Changes in rules and legislations regarding health and social care practice serve to protect clients from discrimination and facilitate optimal person-centred care. Understanding the theories, social processes and professional roles involved can promote more holistic care delivery and prevent common ethical dilemmas. This section discusses such theoretical contributions to the health and social care field, as well as changes in organisational policy. Theories Underpinning Health and Social Care Practice

Theory is critical to the field of health and social care, as it directs all practice (Jones & Atwal, 2009). The general theories and models of care utilised within the healthcare system ultimately dictate its legislation and policy reform (Jones & Atwal, 2009). Furthermore, delivering care based on theory helps guide future health and social care research (Jones & Atwal, 2009). Health and social care within the UK is largely based on humanistic theory (Edwards, 2012). Humanistic theory emphasises the individual needs of each individual in designing care services, protecting clients’ individual rights, autonomy and dignity (Levin et al., 2011). Additionally, humanistic health and social care values the significance of effective communication with clients and colleagues, as well as in inter-professional working environments (Edwards, 2012). Humanistic theory is responsible for the person-centred model of care practised within the UK, which has subsequently directed recent policy reform (Levin et al., 2011). Additionally, social learning theory has had a large impact on health and social care practice in the UK (Jones & Atwal, 2009).

This theory highlights the importance of learning through observation and modelling in terms of adhering to a care plan (Jones & Atwal, 2009). Through understanding the significance of this form of learning, care home managers can empower clients and provide the best possible care to individuals of diverse backgrounds (Mendelstem, 2009). Theory-driven health and social care practice is generally better suited to address the multiple factors that influence practice (Mendelstem, 2009). Finally, anti-oppressive theory and anti-discriminatory practice have shaped health and social care in the UK (Alcock et al., 2008). Anti-oppressive theory pertains to a style of professionalism that emphasises the role of social justice and the significance of individual rights (Alcock et al., 2008). Anti-discriminatory practice refers to social work that serves a range of diverse social and ethnic backgrounds, and does not limit service based on any of these characteristics (Alcock et al., 2008). Impacts of Social Processes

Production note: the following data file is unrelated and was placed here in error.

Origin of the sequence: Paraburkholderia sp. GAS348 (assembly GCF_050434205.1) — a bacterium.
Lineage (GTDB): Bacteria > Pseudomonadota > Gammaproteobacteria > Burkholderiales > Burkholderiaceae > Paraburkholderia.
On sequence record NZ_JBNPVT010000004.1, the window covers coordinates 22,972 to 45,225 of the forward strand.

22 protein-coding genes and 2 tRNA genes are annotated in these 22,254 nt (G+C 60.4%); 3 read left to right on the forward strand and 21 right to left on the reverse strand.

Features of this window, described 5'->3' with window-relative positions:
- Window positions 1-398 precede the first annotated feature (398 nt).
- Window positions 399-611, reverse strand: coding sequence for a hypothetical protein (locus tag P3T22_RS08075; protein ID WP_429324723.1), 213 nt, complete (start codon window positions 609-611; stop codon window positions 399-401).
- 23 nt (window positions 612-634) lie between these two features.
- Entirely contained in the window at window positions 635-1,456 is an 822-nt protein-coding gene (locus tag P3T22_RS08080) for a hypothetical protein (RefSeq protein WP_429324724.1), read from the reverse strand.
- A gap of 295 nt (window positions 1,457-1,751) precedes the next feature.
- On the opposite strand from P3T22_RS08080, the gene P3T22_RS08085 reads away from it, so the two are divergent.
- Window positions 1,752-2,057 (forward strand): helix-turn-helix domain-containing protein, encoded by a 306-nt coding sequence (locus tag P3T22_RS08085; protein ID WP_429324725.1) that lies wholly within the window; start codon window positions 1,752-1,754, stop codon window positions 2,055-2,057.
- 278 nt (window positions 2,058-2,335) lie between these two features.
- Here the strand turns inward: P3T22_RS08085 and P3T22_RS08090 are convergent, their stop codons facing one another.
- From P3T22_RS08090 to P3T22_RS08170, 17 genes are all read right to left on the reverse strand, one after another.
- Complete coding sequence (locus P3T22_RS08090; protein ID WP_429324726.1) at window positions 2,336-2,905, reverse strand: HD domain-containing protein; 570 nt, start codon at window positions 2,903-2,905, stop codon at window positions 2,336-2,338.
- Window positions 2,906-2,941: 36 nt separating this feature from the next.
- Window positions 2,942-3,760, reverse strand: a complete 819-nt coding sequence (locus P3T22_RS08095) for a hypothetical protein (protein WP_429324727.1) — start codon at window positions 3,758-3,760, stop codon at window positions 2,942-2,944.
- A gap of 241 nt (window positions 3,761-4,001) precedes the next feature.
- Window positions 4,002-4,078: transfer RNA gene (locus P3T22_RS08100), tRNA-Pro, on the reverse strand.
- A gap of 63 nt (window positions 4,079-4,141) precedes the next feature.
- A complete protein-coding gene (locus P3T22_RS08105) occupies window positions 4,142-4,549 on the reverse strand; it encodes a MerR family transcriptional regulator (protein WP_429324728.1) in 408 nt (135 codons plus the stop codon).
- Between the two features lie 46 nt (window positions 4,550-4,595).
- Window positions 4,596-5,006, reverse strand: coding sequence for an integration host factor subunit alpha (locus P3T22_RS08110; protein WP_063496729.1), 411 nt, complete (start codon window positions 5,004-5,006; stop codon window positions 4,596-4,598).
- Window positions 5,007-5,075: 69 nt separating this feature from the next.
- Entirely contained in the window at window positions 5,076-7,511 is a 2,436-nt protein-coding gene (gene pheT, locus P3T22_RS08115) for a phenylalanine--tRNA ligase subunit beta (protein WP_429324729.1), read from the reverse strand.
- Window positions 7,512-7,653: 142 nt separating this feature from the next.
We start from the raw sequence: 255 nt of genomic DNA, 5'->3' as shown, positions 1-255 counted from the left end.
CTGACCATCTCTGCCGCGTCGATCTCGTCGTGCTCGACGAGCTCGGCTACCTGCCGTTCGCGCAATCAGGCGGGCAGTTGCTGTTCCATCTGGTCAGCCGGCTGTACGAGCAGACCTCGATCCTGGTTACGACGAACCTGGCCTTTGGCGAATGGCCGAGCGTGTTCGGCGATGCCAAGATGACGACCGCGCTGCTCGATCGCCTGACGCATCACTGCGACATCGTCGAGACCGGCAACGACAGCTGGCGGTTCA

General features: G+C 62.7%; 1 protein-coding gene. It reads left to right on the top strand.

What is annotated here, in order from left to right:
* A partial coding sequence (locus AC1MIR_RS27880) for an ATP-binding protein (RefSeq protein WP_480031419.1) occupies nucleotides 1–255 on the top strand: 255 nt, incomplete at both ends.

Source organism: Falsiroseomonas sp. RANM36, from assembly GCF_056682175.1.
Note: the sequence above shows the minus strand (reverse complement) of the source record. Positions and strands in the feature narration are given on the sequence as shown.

Social learning and other social processes can impact health and social care services in varying ways. For example, user involvement has recently been a key focus of policy reform within the UK (King’s Fund, 2011). This practice has promoted a more patient-centred health care model that accounts for the perspectives of both patients and caregivers (King’s Fund, 2011). Research (e.g., Levin et al., 2011) has demonstrated that user involvement has improved service related to cancer care, as well as other disciplines within the health and social care umbrella. Forming a partnership with health and social care users and professionals can improve the inter-professional working environment and strengthen individual impacts on both policy and care (King’s Fund, 2011). Additionally, engaging users and accounting for social processes in directing health care policy has shifted the current model from a reactive-oriented approach to one that is more proactive (Hearnden , 2008). Through incorporating service users, for example, the health and social care field has been able to anticipate cultural change and meet the needs of an increasingly diverse population (Hearnden , 2008). Finally, the combination of the engagement of users and the person-centred care model, the process of social exclusion within the health care system has largely been avoided (Hearnden , 2008). Effectiveness of Inter-Professional Working

Health and social care within the UK is trending toward an increasingly inter-professional working model (Wallace & Davies, 2009). This health and social care policy promotes the collaboration of professionals to best meet the needs of clients (Wallace & Davies, 2009). The NHS has incorporated this policy into its legislation, and emphasises care that fosters working relationships between differing professional organisations (Trodd & Chivers, 2011). This model of care has resulted in a higher level of care within the UK, and has been critical in transforming perspectives on healthcare (Trodd & Chivers, 2011). Accompanying the inter-professional model of care in the UK has been a more collaborative educational model (Courtenay, 2012). Practitioners are increasingly trained to incorporate an understanding of inter-professional care into their academic programmes, leading to a more holistic and patient-centred healthcare system (Courtenay, 2012).

The sharing of knowledge that has resulted from this inter-professional model has subsequently created more effective and efficient care plans (Jones & Atwal, 2009). Though the implementation of an inter-professional working environment into practice has faces several challenges, such as a lack of support or training from managers, consistent evaluation and reform has led to improvements in the level of care throughout the UK (Trodd & Chivers, 2011). Perhaps the most important area in which inter-professional working has been effective is its ability to transcend professional boundaries (Courtenay, 2012). Through effective collaboration with colleagues, professionals are able to share responsibilities and bypass many of the conflicts that previously detracted from these collaborative efforts (Courtenay, 2012). The result has been a more efficient and effective model of care (Courtenay, 2012). Role, Responsibilities, Accountabilities and Duties